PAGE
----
Adoptee seeks justice for displaced tamariki

By Mānia Clarke

Wai 2575 claimant, Bev Wiltshire-Reweti is reaching out to other Māori who were taken from their whānau as children under the 1955 Adoption Act.  

Wiltshire-Reweti claims Crown policies and practices failed in their care of Māori children and are in breach of the Treaty.

She says adoption left her moving her back and forth in a system that amounts to abuse.

“{I have} a deep sadness because I had a sense of not belonging for a long time and it feels like a form of abuse,” she says.

At 62-years-old, she's still coming to terms with who she is.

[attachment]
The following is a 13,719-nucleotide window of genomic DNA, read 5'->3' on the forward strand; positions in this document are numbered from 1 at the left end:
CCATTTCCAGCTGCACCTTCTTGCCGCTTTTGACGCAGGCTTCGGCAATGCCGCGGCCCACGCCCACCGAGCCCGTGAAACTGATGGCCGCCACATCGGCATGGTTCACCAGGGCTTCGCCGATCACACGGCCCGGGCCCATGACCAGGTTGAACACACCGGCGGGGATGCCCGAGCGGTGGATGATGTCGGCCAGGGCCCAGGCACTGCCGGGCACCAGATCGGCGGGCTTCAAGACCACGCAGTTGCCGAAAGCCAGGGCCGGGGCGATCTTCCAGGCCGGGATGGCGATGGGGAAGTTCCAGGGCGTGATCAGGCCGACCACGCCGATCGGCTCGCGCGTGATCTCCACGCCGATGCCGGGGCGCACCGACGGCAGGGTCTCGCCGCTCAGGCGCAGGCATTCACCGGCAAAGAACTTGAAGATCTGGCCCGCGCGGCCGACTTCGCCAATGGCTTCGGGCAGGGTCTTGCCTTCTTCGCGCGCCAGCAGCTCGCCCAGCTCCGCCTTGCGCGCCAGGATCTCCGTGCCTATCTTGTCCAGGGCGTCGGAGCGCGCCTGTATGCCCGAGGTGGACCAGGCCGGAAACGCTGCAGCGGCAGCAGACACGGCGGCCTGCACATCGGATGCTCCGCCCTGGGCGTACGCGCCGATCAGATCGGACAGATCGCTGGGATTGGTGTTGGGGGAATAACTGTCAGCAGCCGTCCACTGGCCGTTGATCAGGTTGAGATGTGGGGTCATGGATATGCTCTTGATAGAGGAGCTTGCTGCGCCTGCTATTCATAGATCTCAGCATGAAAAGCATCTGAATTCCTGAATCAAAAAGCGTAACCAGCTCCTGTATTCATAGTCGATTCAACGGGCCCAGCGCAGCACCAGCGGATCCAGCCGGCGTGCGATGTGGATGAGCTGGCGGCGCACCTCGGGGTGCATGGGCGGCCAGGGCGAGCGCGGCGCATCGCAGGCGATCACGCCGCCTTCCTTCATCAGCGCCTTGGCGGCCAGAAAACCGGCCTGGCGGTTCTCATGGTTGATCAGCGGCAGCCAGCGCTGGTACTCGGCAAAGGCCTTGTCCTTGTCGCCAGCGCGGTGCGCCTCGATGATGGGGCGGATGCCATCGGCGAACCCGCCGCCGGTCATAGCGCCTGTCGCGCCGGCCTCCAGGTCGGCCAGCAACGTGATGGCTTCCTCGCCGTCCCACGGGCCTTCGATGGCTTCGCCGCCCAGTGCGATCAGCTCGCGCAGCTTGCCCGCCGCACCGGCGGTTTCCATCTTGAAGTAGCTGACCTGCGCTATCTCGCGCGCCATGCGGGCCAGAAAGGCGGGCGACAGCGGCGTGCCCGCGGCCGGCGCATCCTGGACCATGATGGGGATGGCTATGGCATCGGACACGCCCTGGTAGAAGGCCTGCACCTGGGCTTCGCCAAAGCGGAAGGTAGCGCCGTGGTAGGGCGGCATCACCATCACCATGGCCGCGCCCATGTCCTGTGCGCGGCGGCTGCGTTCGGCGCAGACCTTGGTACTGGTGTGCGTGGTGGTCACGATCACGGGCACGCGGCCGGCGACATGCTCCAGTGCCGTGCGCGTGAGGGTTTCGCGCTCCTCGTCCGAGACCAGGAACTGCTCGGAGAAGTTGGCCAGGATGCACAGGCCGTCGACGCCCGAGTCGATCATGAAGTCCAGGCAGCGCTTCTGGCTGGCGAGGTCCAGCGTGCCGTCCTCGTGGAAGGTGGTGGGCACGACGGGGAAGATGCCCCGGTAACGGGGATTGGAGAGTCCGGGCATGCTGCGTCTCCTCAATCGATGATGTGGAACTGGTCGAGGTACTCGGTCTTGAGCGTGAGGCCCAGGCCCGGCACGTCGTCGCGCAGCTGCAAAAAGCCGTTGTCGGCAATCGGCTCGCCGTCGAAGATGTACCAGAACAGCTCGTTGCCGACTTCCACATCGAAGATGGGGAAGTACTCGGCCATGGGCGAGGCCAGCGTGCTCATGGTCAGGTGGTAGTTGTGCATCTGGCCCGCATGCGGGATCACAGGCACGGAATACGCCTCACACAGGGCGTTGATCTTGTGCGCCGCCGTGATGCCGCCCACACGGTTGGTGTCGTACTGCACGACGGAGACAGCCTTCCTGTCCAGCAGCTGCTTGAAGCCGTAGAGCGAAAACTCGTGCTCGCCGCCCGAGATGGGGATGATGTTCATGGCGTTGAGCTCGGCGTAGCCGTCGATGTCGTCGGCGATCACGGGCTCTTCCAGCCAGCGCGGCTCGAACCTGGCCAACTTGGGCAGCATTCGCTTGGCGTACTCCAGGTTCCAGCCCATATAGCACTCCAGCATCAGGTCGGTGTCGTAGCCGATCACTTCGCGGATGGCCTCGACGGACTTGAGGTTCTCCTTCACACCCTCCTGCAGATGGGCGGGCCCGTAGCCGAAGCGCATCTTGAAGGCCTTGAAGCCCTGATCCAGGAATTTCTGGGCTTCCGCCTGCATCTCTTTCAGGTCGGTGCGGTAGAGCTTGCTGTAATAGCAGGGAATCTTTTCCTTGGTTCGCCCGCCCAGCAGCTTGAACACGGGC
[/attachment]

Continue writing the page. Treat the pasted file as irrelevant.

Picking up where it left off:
“We were robbed of all our rights and our entitlements, under the legislation, under the adoption acts and the care of the child acts...We lost our whānau, our hapū, our iwi.”

Wiltshire-Reweti says the system doesn't make life easier if you want to find out who you are.

“I approached the hospital where I was born, wasn't given any information.  I approached the court where my adoption records were in Wanganui, no information.”

“So I went through the electoral rolls and I approached a family like on my adoption papers.”

Wiltshire-Reweti was adopted at 3-years-old, now she feels the need to reach out to others who may find themselves in the same situation.

“I want justice for all Māori children that have been displaced from their whānau, hapū and iwi because it doesn't just affect our lives- it affects our children, our mokos, it has a generational impact on them.”

With the help of her lawyers, Wiltshire-Reweti is looking at setting up a website which may encourage others to speak out.